Readings: Jeremiah 20:10-13; Psalm 18; John 10:31-42
We return to the comparison between the experience of Jeremiah and that of Jesus. We heard about it some days ago and here it is again. There are many similarities but there are also some striking differences. They are both preachers of the Word of God. They both seek to serve the cause of truth and justice. They are both betrayed or abandoned by friends, and left alone to suffer persecution from their enemies.
One striking difference is this: whereas the Lord fights as a mighty champion alongside Jeremiah, the Lord fights as a mighty champion in Jesus. Believe the works, Jesus says in today's gospel, so that you may realize and understand 'that the Father is in me and I am in the Father'. 'God was in Christ reconciling the world to himself', St Paul will say later. A second striking difference, presumably following on from the first, is that Jeremiah's understandable cry for vengeance is not repeated on the lips of Jesus. 'Let me witness the vengeance you take on them', prays Jeremiah. It is a very understandable prayer. Pope Francis said that someone who laid a hand on his mother could expect a punch from him.
The way in which the divine power works in Jesus is different. It is not a simple moralistic correction of the understandable reactions of Jeremiah and Francis. It is not simply saying, in the words of Jesus, if you suffer oppression, persecution, and violence, instead of giving the perpetrator a punch, try to 'turn the other cheek'. It is saying that vengeance as exercised by God - whose ways are not our ways and whose thoughts are not our thoughts - will take a radically different form to vengeance as exercised by human beings. Through the works of Jesus, everything is being taken up into a new dispensation in which all human relationships will be transformed.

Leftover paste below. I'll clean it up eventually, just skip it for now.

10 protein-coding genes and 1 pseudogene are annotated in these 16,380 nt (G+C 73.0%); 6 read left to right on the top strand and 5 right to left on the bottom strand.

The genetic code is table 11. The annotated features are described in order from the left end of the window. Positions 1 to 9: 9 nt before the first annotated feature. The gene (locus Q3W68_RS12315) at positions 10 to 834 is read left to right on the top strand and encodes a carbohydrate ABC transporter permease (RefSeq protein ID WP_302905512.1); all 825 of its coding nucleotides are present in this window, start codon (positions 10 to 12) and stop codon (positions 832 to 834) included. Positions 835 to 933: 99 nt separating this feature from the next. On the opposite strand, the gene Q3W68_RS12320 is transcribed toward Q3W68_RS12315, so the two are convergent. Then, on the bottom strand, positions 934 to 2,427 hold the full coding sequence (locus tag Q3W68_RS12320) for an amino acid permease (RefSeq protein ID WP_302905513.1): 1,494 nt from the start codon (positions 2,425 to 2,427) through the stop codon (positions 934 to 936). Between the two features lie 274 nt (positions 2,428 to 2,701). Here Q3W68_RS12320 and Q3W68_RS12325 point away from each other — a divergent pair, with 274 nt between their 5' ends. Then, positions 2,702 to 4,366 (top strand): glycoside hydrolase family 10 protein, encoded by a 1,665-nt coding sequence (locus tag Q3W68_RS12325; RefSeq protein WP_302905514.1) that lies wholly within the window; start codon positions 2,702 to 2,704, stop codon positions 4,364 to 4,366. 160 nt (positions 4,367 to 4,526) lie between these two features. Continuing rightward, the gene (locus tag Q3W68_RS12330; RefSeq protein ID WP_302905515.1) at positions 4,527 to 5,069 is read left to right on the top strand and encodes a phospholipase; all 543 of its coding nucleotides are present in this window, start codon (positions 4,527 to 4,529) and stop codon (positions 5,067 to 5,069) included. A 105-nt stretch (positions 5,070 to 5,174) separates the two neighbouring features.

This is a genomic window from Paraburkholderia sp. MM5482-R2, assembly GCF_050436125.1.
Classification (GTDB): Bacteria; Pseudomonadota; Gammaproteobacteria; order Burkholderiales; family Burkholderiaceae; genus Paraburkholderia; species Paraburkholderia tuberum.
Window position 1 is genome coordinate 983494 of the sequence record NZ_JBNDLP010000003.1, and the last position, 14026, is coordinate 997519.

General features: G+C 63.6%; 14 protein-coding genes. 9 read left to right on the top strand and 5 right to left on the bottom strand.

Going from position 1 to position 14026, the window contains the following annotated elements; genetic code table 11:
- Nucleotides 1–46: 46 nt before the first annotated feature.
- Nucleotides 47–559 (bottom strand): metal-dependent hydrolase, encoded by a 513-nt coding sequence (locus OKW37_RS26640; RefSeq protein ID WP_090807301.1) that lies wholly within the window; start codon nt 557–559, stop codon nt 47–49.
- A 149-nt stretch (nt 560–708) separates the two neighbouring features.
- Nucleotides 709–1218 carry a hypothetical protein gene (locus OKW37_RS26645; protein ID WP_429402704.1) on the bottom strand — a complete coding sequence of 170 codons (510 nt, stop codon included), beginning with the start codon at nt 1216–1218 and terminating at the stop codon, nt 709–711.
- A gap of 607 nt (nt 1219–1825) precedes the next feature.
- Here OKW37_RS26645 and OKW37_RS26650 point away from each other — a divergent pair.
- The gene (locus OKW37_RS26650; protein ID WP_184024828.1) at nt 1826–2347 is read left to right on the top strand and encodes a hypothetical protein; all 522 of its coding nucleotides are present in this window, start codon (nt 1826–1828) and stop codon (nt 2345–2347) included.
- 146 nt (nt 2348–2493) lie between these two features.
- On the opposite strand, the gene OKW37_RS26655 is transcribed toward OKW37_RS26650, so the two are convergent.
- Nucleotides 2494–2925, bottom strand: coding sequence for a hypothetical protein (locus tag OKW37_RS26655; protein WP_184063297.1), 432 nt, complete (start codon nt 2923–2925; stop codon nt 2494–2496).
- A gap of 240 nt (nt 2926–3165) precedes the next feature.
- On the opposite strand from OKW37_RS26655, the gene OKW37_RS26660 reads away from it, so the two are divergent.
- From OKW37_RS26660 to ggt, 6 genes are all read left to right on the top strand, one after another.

'Father, forgive them, for they know not what they do'. This will be Jesus' prayer concerning his persecutors, his only remark about them from the cross. It gives us a glimpse, not of divine weakness in the face of human violence, but of the divine power when confronted with human violence. Because God is love, and His characteristic action is to create, the vengeance of God, like any other of God's actions, must have those characteristics - it can only be loving and creative. And so it will be that God will take vengeance on his enemies who have killed his Son by raising his Son from the dead, establishing for all men and women, even for those enemies who kill him, a kingdom of peace, justice, reconciliation and love. Imagine a world in which reconciliation becomes possible, forgiveness becomes natural, and new beginnings take the place of endless retribution.
'Many began to believe in him' is how today's gospel reading concludes. It is a start and if we can even say this much - I have begun to believe in him - we are doing well. We are on the right road. Through faith in him the Spirit of Jesus comes to dwell also in us, not just to struggle alongside us but to work within us, praying in us when we do not know how to pray, pouring the love of God into our hearts, making us to be 'gods', creatures participating in the divine nature.